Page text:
Gareth Davies, MS for Vale of Clwyd, said: "I am pleased to see the Welsh Government recognising that the issue of RAAC in schools isn't just a problem in England and are committed to surveying schools across Wales to ensure that no school is subject to a potential lack of structural integrity that could have fatal consequences.

"I'm pleased to read that Denbighshire County Council conducted structural surveys in the last Council (2017-2022) and that there appears to be a minimal level of RAAC present in our schools across Denbighshire, however I think when it comes to protecting pupils, staff and visitors to our schools, it's imperative that we don't rest on our laurels and that the due diligence is conducted by the local authority to ensure the structural welfare of all our schools in the county.

"I have written to the Welsh Government on this matter to encourage them to ensure that structural checks are conducted for all local schools as a priority and I hope it will be delivered promptly for all school users in Denbighshire so that we can receive the reassurance that we so desperately need."

Jeremy Miles MS, Minister for Education and Welsh Language, said: "Reinforced Autoclaved Aerated Concrete (RAAC) is a material used in construction in many buildings between the 1960s and 1990s. Its presence has been confirmed in a range of public sector properties across the United Kingdom including schools and hospitals.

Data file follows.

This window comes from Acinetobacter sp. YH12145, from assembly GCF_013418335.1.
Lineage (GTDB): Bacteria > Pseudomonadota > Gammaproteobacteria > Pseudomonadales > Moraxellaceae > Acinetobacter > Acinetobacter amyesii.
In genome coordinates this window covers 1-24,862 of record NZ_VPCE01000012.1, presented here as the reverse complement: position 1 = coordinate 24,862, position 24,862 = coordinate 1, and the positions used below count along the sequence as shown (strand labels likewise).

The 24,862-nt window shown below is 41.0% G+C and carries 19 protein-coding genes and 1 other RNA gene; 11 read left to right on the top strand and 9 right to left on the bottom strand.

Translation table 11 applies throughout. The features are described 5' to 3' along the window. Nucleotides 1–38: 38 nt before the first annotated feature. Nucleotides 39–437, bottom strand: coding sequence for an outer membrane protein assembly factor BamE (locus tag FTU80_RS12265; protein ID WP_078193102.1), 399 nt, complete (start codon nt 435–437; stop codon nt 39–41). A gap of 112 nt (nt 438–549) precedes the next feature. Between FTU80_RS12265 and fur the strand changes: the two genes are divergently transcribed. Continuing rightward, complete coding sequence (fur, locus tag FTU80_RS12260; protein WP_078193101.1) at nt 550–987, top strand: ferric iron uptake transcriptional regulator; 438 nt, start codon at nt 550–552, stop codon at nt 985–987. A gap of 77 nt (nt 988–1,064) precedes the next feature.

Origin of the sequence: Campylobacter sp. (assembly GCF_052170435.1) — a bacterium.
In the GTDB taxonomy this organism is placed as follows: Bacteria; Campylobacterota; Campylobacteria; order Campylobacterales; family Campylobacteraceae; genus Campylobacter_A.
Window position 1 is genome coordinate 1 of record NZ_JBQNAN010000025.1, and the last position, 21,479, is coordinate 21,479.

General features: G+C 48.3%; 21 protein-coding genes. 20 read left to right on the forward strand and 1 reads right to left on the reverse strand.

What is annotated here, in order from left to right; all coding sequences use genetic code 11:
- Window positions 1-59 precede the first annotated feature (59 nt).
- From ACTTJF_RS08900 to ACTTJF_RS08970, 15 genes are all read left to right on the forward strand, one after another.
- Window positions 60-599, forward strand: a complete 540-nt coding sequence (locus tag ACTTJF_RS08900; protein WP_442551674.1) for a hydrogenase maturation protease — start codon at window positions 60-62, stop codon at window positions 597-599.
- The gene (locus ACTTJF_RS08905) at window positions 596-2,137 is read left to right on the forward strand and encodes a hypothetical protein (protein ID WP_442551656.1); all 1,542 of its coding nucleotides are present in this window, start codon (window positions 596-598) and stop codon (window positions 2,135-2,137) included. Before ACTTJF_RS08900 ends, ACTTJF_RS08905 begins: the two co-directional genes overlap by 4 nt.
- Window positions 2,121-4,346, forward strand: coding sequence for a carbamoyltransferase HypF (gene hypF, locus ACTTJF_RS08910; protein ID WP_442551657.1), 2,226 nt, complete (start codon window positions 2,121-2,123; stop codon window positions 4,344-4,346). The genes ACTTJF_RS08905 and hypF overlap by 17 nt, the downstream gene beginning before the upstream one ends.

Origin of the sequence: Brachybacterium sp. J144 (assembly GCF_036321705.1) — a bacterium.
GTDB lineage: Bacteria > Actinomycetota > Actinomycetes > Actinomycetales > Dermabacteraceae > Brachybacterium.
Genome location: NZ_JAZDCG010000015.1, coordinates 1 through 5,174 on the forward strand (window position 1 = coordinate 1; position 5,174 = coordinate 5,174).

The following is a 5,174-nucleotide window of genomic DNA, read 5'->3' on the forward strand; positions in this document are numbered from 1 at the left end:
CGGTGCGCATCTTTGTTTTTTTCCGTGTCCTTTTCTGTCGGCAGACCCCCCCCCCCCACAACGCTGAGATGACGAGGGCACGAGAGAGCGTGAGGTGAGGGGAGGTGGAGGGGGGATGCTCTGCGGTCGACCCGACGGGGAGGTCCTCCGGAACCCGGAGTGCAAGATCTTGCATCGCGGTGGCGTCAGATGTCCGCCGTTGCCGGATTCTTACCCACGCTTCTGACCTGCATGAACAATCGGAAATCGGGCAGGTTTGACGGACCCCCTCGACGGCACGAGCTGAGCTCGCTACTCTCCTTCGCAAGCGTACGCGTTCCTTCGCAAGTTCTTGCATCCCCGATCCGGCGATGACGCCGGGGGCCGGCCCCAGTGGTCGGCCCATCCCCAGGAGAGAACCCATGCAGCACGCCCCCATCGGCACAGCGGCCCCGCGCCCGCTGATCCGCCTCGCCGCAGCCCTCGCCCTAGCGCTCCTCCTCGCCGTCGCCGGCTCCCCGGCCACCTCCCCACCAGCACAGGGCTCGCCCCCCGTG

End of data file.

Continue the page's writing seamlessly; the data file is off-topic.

"UK Governments have been aware of some of the vulnerabilities of RAAC since the 1990s and the Welsh Government has been working with the UK Government and other Devolved Governments since 2018 in the management of RAAC. Until very recently the guidance for the management of RAAC in buildings has been considered by all governments as being a robust approach towards managing RAAC and in ensuring building occupants safety is prioritised at all times.

"In Wales, local authorities were made aware of the potential issue with RAAC through the Welsh Local Government Association (WLGA) in February 2020 following a safety alert published in 2019 by the Standing Committee on Structural Safety (SCOSS). Local Authorities have a statutory duty to assess condition and safety risks including structural integrity for all buildings within their school estate and to maintain records. 

"Details of any instance or awareness of RAAC is being requested as part of the annual education data collection exercise and, since March this year, we have been working closely with local authorities and the WLGA. A number of local authorities have completed their school estate review and it is underway in others. In May, we commissioned a condition and energy survey of all state funded schools and colleges. The nature of the survey would highlight any structures suspected of containing RAAC for further inspection by specialist structural engineers.